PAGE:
Cache Memory : Cache Organization

Cache is usually designed to be user-transparent therefore in order to locate an item in the cache it is necessary to have some functions which maps the main memory address into cache location. In general, it is likely that most future accesses to main  memory by the processor will be to locations recently accesses. So the cache automatically retains a copy of some of the recently used words from the main memory. If the cache is designed properly, then most of the time the processor will request memory words that are already in the cache. Cache memory implementation depends on multiple aspects such as principle of locality of reference, operations of cache, design aspects and cache bandwidth.

Principle of locality of reference: 

Since code is generally executed sequentially, virtually all programs repeat sections of code and repeatedly access the same or nearby data. This characteristic is embodied in the Principle of Locality, which has been found empirically to be obeyed by most programs. It applies to both instruction references and data references, though it is more likely in instruction references. There are two aspects, firstly is temporal locality in which individual locality once referred are likely to be referenced again in near future. Secondly, spatial locality in which references including the next location is likely to be near the last reference. The Locality of reference is based on two forms, namely :

Temporal Locality : The temporal locality refers to access of that program which is accessed once, would likely to be accessed again. This allocates a reference point of the data accessed in the memory.

Spatial Locality : The spatial locality refers to any data that is in close proximity to the recently accessed data, would be referenced i.e allocation of neighbours in the memory points as there is faster access.

A set of close of addresses are put in cache block for easy access. A pre-determined allocation through locality of reference in computer helps in eradication of memory problems and thus cache memory gets well managed.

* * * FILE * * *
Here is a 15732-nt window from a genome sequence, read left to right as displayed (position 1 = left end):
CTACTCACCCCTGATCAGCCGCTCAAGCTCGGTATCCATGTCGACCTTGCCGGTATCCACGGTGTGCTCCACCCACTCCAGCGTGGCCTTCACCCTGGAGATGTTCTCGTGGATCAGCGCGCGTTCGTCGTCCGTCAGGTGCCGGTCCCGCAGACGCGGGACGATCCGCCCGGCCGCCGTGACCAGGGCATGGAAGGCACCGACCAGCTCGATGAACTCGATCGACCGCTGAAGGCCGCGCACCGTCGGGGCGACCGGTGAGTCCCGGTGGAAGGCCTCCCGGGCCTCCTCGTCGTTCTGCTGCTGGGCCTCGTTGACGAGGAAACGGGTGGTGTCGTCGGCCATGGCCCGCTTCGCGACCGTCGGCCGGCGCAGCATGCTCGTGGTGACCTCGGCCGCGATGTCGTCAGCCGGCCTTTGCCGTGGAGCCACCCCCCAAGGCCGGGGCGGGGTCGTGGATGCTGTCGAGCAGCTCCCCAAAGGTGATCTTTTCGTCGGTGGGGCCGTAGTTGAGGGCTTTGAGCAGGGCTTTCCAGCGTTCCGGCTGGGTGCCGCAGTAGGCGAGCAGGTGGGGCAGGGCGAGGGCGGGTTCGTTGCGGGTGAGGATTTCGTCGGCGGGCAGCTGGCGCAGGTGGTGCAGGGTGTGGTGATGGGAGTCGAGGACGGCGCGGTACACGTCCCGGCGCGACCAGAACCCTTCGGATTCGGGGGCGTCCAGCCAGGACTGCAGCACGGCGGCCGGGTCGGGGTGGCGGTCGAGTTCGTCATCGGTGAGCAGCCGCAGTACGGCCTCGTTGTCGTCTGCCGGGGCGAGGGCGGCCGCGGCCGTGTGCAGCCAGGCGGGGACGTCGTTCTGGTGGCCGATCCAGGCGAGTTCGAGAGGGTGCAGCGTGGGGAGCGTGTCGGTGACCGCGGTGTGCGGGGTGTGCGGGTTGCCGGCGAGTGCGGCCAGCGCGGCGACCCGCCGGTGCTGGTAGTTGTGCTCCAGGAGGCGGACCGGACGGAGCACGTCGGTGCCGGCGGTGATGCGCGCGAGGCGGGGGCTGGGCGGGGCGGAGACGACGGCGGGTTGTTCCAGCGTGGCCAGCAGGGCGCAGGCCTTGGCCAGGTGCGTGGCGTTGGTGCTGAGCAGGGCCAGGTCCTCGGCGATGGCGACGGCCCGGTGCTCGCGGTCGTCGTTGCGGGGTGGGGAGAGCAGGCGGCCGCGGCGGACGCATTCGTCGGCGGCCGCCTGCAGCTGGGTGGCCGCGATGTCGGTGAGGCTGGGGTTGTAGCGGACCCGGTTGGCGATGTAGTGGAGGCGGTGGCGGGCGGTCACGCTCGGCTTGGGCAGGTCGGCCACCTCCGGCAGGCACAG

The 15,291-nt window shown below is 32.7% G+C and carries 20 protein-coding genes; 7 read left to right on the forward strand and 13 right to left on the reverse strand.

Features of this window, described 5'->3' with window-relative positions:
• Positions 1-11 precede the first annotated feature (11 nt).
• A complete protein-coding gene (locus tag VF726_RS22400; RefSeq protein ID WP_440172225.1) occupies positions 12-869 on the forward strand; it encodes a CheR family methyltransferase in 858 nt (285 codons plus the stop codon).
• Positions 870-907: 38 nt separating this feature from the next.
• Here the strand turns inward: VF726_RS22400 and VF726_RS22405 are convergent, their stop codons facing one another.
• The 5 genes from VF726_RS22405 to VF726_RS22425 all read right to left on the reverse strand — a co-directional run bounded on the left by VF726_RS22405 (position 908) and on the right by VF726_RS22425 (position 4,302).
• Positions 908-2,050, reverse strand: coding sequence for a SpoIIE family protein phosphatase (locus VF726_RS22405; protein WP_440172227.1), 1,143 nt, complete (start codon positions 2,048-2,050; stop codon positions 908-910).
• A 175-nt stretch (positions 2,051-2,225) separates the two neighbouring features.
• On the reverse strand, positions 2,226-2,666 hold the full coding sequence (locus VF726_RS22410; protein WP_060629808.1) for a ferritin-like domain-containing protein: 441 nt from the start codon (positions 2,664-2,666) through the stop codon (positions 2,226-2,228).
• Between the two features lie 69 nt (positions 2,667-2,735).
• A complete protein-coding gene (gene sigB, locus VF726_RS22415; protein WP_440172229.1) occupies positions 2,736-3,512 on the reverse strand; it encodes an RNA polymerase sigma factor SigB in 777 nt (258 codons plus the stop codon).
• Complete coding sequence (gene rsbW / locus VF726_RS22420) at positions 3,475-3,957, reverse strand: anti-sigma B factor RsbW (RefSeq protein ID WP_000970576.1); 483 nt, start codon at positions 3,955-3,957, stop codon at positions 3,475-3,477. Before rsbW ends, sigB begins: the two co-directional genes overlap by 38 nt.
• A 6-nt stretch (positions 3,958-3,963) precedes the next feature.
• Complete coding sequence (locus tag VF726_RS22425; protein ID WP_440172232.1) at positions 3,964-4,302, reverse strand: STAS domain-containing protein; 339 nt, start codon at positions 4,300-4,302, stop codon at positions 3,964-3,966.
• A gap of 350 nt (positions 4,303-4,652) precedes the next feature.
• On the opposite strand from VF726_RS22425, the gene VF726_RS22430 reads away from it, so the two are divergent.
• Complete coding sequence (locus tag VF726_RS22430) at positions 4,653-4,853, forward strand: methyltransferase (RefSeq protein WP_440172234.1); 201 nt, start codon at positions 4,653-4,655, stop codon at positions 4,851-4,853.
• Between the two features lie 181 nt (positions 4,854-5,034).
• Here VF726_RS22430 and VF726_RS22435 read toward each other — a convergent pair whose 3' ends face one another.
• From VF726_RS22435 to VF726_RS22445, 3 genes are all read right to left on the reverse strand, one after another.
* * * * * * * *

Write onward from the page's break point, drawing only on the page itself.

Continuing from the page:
Mapping Function :

As there are less number of cache lines then main memory blocks, an algorithm is required for mapping main memory blocks into cache lines. Some way is required for finding which main memory block currently occupies a cache line. The selection of the mapping function represent how the cache is organized. Three techniques are normally used : direct, associative, and set associative.

Direct Mapping : Direct mapping technique maps every block of main memory into only one possible cache line. If a line is previously taken up by a memory block when a new block needs to be loaded, the old block is trashed. An address space is split into two parts index field and tag field. The cache is used to store the tag field whereas the rest is stored in the main memory. Direct mapping`s performance is directly proportional to the Hit ratio.The mapping is represented as follows :

        i = j modulo m

        i = cache line number
        j = main memory block number
       m = number of lines in the cache

The direct mapping method is easy and inexpensive to implement. Its main disadvantage is that there exists a fixed cache location for any given block. So, if a program wants to reference
words repeatedly from two different blocks that map into same line, then the block will be repeatedly swapped in the cache. The hit ratio will also be low.

Associative Mapping : Associative mapping overcomes the disadvantage of direct mapping by permitting each main memory block to be loaded into any line of the cache. Here the cache control logic understand a memory address simply as a tag and a word field. The tag field uniquely acknowledge a block of main memory. To find out whether a block is in the cache, the cache control logic must simultaneously test every line's tag for a match.

with associative mapping, there is a flexibility with which we can select, which block to replace when a new block is read into the cache. For this, replacement algorithms are built to maximize the hit ratio. The main disadvantage of associative mapping is the complex circuitry needed to examine the tags of all cache lines in parallel.

Set-Associative Mapping : The set-associative mapping possess the strengths of both the direct and associative techniques while reducing their disadvantages. Here the cache is divided into v sets, each of which made up of k lines. It is represented by following relationship.

        m = v x k
        i = j modulo v

        i = cache set number
        j = main memory block number
        m = number of lines in the cache

It is termed as k-way set associative mapping. A set-associate scheme works by dividing the cache SRAM into equal sections called cache ways. The cache page size is equal to the size of the cache way. Each cache way is treated like a small direct mapped cache.

To make the explanation clearer, let’s look at a specific example. In this scheme, two lines of memory may be stored at any time. This scheme is less complex than a Associative cache because the number of comparators is equal to the number of cache ways.

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